Volvo’s decision to limit the top speed of its new cars was only the start of it, with the automaker announcing new smart controls, driver monitoring, and collaboration with the rest of the industry to cut road safety accidents and death.
The Swedish firm divided opinion among drivers earlier this month, when it announced it would be capping the maximum speed of its new cars from 2020, limiting them to 180 km/h.
It was an unexpected move, in an industry where top speed is still a key metric. While Volvo has, like other car companies, been adopting increasing active safety technology to cut down crashes and fatalities, “technology alone will not get it all the way to zero,” the automaker said.
Instead, as part of its Vision 2020 project to target no fatalities or serious injuries in a new Volvo by 2020, it decided to take a heavier hand. “People often drive too fast in a given traffic situation and have poor speed adaption in relation to that traffic situation and their own capabilities as a driver,” Volvo South Africa’s MD Greg Maruszewski said. As a result, Volvo opted to weigh in itself, and cap the top speed its cars will be able to achieve.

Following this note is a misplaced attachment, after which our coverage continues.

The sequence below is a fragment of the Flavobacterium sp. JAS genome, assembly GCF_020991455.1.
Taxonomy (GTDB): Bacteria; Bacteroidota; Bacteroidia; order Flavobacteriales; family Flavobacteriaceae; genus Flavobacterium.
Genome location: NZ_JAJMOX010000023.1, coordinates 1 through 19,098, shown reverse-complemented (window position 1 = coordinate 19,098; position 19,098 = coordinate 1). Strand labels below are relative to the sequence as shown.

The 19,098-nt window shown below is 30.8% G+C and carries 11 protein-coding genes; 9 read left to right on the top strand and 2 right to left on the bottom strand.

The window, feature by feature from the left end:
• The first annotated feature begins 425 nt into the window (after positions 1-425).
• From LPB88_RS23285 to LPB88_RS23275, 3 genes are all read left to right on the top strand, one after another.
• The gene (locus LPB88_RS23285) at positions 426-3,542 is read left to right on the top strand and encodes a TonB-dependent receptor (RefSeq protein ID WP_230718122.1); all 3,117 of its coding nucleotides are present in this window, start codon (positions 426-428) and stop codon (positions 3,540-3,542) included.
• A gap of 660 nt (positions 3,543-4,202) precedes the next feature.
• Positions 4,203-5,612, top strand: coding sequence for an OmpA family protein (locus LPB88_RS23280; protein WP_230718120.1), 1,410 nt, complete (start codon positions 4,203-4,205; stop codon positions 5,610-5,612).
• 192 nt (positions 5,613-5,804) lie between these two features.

Volvo E.V.A. Initiative
Were Volvo the only automaker on the road, speed caps and new monitoring technology might be enough to meet Vision 2020 comprehensively. However the car maker has plans to help improve the safety of other firms’ vehicles, if they’re interested. Just as it offered the technology for the three-point safety belt it developed available to all in the industry, now it plans to offer up its safety data.
It’ll do that under the Volvo E.V.A. Initiative, or “Equal Vehicles for All,” and tap into decades of crash research. “Volvo began collecting accident data in the 1970s, with a 24/7 team of specialists doing on-site accident investigation. They’ve been responsible for gathering a huge database of incidents: the type of crash, the causes, how the vehicles were impacted, how safety technology helped or hindered, and what injuries were sustained. More than 72,000 people are currently logged in Volvo’s records.” added Maruszewski.
Volvo has been using that data to set its priorities, and understand the “consequences and mechanisms” of its own safety tech. “Now we’re sharing the knowledge with this data, to help each car become equally safe for all people.”
More from Cars
Fiat Chrysler Automobiles and Groupe PSA, the European giant behind Peugeot, Citroen, and others, will merge was officially confirmed last …